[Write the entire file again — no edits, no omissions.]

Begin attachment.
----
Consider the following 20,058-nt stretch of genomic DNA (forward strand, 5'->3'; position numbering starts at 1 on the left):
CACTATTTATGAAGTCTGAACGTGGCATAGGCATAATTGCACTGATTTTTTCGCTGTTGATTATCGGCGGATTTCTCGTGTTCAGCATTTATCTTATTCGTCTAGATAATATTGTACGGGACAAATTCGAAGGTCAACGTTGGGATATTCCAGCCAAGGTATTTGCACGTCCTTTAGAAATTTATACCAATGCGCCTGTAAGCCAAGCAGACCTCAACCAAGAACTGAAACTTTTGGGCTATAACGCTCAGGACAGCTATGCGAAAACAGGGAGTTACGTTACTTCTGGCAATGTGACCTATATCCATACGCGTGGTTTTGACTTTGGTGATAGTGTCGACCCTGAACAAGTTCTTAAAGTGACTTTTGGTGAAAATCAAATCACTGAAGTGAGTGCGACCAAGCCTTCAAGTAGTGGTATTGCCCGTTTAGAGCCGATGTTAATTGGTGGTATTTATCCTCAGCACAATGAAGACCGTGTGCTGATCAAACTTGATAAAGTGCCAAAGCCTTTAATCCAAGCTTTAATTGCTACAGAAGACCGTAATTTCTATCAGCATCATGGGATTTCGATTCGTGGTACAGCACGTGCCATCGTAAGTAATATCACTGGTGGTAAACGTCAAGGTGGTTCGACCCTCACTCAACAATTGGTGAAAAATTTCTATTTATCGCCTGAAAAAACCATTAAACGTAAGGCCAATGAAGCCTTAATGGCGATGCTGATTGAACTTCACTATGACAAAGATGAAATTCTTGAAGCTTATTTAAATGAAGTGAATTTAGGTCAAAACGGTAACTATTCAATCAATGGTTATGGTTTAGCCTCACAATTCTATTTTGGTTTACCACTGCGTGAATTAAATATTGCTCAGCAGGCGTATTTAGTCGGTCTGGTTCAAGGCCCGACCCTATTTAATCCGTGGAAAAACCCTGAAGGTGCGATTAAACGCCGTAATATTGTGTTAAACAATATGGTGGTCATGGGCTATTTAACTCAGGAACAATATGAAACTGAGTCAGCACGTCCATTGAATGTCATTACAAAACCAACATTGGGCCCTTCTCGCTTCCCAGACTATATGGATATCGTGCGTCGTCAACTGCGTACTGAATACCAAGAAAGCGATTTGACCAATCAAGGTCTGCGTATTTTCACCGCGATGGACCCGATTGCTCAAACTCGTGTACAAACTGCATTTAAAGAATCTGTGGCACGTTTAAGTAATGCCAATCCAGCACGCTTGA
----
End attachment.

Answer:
Consider the following 20,058-nt stretch of genomic DNA (forward strand, 5'->3'; position numbering starts at 1 on the left):
CACTATTTATGAAGTCTGAACGTGGCATAGGCATAATTGCACTGATTTTTTCGCTGTTGATTATCGGCGGATTTCTCGTGTTCAGCATTTATCTTATTCGTCTAGATAATATTGTACGGGACAAATTCGAAGGTCAACGTTGGGATATTCCAGCCAAGGTATTTGCACGTCCTTTAGAAATTTATACCAATGCGCCTGTAAGCCAAGCAGACCTCAACCAAGAACTGAAACTTTTGGGCTATAACGCTCAGGACAGCTATGCGAAAACAGGGAGTTACGTTACTTCTGGCAATGTGACCTATATCCATACGCGTGGTTTTGACTTTGGTGATAGTGTCGACCCTGAACAAGTTCTTAAAGTGACTTTTGGTGAAAATCAAATCACTGAAGTGAGTGCGACCAAGCCTTCAAGTAGTGGTATTGCCCGTTTAGAGCCGATGTTAATTGGTGGTATTTATCCTCAGCACAATGAAGACCGTGTGCTGATCAAACTTGATAAAGTGCCAAAGCCTTTAATCCAAGCTTTAATTGCTACAGAAGACCGTAATTTCTATCAGCATCATGGGATTTCGATTCGTGGTACAGCACGTGCCATCGTAAGTAATATCACTGGTGGTAAACGTCAAGGTGGTTCGACCCTCACTCAACAATTGGTGAAAAATTTCTATTTATCGCCTGAAAAAACCATTAAACGTAAGGCCAATGAAGCCTTAATGGCGATGCTGATTGAACTTCACTATGACAAAGATGAAATTCTTGAAGCTTATTTAAATGAAGTGAATTTAGGTCAAAACGGTAACTATTCAATCAATGGTTATGGTTTAGCCTCACAATTCTATTTTGGTTTACCACTGCGTGAATTAAATATTGCTCAGCAGGCGTATTTAGTCGGTCTGGTTCAAGGCCCGACCCTATTTAATCCGTGGAAAAACCCTGAAGGTGCGATTAAACGCCGTAATATTGTGTTAAACAATATGGTGGTCATGGGCTATTTAACTCAGGAACAATATGAAACTGAGTCAGCACGTCCATTGAATGTCATTACAAAACCAACATTGGGCCCTTCTCGCTTCCCAGACTATATGGATATCGTGCGTCGTCAACTGCGTACTGAATACCAAGAAAGCGATTTGACCAATCAAGGTCTGCGTATTTTCACCGCGATGGACCCGATTGCTCAAACTCGTGTACAAACTGCATTTAAAGAATCTGTGGCACGTTTAAGTAATGCCAATCCAGCACGCTTGA